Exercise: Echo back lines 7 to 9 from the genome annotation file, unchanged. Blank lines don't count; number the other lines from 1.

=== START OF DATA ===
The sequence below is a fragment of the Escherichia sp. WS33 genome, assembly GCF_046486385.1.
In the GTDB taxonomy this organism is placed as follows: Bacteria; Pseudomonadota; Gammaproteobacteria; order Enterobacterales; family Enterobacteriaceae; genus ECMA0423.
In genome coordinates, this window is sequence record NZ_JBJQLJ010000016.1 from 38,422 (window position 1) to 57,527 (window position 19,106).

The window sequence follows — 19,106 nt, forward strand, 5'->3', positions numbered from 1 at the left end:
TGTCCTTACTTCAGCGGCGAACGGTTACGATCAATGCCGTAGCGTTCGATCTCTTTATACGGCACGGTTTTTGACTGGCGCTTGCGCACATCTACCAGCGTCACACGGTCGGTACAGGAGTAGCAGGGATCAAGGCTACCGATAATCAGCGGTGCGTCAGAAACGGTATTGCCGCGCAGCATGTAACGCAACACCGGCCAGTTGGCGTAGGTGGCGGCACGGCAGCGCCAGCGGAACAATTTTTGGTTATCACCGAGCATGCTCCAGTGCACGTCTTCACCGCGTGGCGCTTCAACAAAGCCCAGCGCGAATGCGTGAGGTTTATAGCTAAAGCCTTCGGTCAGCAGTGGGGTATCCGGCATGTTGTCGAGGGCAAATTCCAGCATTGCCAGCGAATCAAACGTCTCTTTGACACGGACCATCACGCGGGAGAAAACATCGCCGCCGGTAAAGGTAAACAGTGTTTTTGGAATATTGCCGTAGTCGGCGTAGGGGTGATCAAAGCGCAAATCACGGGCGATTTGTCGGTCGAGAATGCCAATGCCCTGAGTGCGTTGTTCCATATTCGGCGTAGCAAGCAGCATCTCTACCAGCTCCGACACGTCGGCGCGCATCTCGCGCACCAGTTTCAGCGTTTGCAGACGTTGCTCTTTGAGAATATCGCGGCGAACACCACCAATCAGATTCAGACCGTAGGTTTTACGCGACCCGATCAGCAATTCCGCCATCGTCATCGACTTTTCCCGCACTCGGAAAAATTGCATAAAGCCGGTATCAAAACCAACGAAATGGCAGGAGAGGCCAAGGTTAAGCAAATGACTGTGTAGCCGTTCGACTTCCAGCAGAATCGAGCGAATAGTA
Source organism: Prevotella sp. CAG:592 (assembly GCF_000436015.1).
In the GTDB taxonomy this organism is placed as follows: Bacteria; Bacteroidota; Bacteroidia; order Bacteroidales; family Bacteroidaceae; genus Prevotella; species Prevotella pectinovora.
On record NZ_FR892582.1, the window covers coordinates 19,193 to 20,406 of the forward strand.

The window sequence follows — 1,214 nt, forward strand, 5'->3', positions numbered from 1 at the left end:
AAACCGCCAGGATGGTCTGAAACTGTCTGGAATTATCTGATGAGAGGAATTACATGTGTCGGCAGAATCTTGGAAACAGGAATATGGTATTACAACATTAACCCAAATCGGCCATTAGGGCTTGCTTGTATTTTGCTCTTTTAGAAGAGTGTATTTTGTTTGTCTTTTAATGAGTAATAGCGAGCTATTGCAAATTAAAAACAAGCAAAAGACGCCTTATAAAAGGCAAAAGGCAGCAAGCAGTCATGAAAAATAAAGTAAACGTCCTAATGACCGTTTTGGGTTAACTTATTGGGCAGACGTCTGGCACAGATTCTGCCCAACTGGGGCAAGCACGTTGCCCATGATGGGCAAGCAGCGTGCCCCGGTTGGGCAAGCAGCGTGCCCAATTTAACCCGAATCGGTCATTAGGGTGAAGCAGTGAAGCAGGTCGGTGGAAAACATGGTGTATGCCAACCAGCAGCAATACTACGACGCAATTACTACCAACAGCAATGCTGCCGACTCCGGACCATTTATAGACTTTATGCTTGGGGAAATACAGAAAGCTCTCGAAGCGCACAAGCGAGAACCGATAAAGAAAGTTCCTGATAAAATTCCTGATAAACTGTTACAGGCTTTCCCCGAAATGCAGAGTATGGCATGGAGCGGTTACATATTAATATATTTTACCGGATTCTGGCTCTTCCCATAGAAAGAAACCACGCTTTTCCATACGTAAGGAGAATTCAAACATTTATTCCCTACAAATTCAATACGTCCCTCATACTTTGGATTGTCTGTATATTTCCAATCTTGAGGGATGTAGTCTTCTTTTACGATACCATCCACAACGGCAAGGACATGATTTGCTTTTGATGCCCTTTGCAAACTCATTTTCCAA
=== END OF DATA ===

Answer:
In the GTDB taxonomy this organism is placed as follows: Bacteria; Bacteroidota; Bacteroidia; order Bacteroidales; family Bacteroidaceae; genus Prevotella; species Prevotella pectinovora.
On record NZ_FR892582.1, the window covers coordinates 19,193 to 20,406 of the forward strand.

The window sequence follows — 1,214 nt, forward strand, 5'->3', positions numbered from 1 at the left end: